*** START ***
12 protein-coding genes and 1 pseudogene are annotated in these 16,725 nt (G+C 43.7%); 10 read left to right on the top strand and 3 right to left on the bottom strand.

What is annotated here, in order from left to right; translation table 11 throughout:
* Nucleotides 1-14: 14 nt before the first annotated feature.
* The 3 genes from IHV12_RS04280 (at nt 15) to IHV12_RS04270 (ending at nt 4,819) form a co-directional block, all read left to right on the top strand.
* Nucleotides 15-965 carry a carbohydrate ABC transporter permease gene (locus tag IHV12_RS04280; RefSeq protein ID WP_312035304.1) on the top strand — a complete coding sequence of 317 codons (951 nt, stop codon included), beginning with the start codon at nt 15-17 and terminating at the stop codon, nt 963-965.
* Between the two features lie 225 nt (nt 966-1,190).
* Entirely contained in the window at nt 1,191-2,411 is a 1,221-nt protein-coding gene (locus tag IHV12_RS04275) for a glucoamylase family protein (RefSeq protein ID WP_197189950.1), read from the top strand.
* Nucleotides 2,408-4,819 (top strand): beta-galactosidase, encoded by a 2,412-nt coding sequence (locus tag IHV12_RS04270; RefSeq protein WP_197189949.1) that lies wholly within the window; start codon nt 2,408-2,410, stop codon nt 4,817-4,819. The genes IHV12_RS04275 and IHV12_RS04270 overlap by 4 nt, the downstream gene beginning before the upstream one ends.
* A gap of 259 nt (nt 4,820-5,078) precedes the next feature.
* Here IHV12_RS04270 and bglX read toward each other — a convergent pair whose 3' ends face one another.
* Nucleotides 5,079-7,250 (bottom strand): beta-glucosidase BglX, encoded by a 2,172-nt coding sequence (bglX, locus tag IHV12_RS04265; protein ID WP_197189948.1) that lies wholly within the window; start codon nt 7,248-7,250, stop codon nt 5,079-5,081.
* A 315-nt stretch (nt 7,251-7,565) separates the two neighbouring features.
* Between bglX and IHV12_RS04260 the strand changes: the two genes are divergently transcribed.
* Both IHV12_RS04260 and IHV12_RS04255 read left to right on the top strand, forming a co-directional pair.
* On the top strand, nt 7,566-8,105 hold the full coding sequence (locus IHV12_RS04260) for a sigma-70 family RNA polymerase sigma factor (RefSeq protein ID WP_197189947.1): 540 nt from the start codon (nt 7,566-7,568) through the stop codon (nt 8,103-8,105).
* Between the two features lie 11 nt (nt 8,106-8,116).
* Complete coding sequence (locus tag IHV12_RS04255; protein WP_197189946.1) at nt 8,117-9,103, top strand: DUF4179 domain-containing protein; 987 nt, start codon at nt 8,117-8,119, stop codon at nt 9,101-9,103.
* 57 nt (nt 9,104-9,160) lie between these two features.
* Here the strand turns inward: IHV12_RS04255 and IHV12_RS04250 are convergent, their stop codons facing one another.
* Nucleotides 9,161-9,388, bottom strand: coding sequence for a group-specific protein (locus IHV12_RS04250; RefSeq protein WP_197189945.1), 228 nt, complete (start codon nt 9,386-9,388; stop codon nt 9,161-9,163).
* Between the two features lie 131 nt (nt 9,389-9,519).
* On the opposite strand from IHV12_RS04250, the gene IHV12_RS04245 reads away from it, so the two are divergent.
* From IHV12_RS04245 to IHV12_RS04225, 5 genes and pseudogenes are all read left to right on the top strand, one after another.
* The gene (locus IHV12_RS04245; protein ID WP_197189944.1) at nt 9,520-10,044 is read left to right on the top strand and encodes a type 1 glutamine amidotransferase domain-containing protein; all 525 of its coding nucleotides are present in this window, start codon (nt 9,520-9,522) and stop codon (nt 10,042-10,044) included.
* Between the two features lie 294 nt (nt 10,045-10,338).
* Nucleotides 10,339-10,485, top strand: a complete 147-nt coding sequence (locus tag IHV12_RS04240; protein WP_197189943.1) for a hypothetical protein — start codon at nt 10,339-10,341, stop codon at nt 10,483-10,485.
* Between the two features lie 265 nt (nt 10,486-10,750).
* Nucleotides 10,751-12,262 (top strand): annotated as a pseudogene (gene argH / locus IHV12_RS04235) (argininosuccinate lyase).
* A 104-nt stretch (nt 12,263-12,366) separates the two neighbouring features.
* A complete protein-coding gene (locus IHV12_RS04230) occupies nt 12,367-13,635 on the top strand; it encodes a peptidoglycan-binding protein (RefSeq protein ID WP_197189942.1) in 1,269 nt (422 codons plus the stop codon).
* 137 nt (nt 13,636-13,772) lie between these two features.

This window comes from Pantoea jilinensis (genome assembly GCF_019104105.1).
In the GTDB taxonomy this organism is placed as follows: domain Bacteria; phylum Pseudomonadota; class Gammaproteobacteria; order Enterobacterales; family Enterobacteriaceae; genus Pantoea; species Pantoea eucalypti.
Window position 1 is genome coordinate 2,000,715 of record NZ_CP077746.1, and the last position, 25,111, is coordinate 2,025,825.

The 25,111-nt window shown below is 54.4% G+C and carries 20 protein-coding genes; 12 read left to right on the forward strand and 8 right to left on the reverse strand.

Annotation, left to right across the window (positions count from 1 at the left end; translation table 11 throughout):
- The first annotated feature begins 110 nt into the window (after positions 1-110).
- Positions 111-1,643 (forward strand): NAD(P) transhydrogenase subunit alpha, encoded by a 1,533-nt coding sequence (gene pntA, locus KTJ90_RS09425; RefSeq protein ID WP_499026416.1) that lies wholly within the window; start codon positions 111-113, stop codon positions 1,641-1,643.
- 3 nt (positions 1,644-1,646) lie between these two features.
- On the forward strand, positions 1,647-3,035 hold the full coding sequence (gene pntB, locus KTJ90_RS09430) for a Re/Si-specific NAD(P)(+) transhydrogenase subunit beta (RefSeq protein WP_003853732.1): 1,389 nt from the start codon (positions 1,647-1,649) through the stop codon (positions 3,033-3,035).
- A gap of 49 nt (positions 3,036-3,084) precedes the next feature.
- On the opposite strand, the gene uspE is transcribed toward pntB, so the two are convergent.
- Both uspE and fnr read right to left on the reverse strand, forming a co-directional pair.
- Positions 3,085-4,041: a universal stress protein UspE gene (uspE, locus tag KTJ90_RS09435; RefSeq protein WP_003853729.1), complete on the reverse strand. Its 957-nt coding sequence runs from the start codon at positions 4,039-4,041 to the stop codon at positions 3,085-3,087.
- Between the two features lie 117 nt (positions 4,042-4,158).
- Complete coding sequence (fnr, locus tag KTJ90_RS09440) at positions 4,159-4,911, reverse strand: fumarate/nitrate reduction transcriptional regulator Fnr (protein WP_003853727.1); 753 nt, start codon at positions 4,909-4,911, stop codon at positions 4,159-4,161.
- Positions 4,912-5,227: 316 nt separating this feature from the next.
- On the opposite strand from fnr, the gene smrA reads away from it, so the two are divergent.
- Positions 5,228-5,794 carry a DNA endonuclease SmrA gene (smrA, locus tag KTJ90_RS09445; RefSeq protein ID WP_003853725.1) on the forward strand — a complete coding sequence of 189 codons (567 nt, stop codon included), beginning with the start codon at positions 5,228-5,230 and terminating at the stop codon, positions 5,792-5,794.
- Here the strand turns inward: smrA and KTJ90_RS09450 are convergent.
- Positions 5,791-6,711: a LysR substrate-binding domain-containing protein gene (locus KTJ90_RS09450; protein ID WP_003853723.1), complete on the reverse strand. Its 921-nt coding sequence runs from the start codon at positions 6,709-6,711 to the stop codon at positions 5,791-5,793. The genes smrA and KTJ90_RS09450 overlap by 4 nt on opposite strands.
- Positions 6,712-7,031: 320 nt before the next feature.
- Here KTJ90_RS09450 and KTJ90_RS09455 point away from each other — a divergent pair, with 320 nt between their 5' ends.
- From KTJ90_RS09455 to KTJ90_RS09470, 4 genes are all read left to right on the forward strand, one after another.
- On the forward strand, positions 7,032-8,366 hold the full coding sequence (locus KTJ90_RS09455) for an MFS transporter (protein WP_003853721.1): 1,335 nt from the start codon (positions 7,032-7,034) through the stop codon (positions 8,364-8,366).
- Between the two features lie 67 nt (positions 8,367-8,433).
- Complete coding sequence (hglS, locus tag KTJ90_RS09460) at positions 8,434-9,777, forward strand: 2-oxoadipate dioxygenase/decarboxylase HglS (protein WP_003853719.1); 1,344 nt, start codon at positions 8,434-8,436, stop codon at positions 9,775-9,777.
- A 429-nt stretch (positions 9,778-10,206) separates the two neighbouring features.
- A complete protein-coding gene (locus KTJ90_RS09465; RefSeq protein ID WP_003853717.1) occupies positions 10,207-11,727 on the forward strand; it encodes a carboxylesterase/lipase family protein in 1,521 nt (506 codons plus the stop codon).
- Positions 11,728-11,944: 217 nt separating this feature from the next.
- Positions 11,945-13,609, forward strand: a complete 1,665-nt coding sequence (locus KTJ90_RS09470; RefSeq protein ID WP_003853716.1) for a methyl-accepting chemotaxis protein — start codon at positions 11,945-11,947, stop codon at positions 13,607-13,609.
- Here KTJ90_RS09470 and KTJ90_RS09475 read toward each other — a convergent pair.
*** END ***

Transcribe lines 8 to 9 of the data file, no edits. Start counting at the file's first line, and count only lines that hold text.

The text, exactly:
* Nucleotides 2,408-4,819 (top strand): beta-galactosidase, encoded by a 2,412-nt coding sequence (locus tag IHV12_RS04270; RefSeq protein WP_197189949.1) that lies wholly within the window; start codon nt 2,408-2,410, stop codon nt 4,817-4,819. The genes IHV12_RS04275 and IHV12_RS04270 overlap by 4 nt, the downstream gene beginning before the upstream one ends.
* A gap of 259 nt (nt 4,820-5,078) precedes the next feature.